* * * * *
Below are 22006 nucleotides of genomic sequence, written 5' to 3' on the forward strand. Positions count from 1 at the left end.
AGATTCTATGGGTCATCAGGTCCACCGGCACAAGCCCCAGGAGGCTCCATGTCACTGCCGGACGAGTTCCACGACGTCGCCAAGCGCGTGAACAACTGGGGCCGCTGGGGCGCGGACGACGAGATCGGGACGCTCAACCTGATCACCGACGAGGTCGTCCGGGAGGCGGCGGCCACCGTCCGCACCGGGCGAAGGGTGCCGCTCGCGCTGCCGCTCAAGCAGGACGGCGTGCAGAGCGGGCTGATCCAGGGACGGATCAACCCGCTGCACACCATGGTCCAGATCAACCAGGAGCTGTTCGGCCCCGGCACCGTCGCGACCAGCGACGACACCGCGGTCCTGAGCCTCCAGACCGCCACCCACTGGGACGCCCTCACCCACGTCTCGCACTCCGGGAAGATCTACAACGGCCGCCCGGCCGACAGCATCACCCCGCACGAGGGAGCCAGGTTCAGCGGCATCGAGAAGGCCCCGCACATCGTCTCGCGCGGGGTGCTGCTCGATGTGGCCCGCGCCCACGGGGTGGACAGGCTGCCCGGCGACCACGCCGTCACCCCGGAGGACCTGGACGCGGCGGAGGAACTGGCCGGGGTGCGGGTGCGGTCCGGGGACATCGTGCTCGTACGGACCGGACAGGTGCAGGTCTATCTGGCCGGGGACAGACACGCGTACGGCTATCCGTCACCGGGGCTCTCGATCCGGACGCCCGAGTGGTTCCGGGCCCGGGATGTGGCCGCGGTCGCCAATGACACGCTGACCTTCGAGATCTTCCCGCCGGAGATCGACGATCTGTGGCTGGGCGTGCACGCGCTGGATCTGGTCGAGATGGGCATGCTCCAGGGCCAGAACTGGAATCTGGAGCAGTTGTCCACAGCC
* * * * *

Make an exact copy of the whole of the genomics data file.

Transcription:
Below are 22006 nucleotides of genomic sequence, written 5' to 3' on the forward strand. Positions count from 1 at the left end.
AGATTCTATGGGTCATCAGGTCCACCGGCACAAGCCCCAGGAGGCTCCATGTCACTGCCGGACGAGTTCCACGACGTCGCCAAGCGCGTGAACAACTGGGGCCGCTGGGGCGCGGACGACGAGATCGGGACGCTCAACCTGATCACCGACGAGGTCGTCCGGGAGGCGGCGGCCACCGTCCGCACCGGGCGAAGGGTGCCGCTCGCGCTGCCGCTCAAGCAGGACGGCGTGCAGAGCGGGCTGATCCAGGGACGGATCAACCCGCTGCACACCATGGTCCAGATCAACCAGGAGCTGTTCGGCCCCGGCACCGTCGCGACCAGCGACGACACCGCGGTCCTGAGCCTCCAGACCGCCACCCACTGGGACGCCCTCACCCACGTCTCGCACTCCGGGAAGATCTACAACGGCCGCCCGGCCGACAGCATCACCCCGCACGAGGGAGCCAGGTTCAGCGGCATCGAGAAGGCCCCGCACATCGTCTCGCGCGGGGTGCTGCTCGATGTGGCCCGCGCCCACGGGGTGGACAGGCTGCCCGGCGACCACGCCGTCACCCCGGAGGACCTGGACGCGGCGGAGGAACTGGCCGGGGTGCGGGTGCGGTCCGGGGACATCGTGCTCGTACGGACCGGACAGGTGCAGGTCTATCTGGCCGGGGACAGACACGCGTACGGCTATCCGTCACCGGGGCTCTCGATCCGGACGCCCGAGTGGTTCCGGGCCCGGGATGTGGCCGCGGTCGCCAATGACACGCTGACCTTCGAGATCTTCCCGCCGGAGATCGACGATCTGTGGCTGGGCGTGCACGCGCTGGATCTGGTCGAGATGGGCATGCTCCAGGGCCAGAACTGGAATCTGGAGCAGTTGTCCACAGCC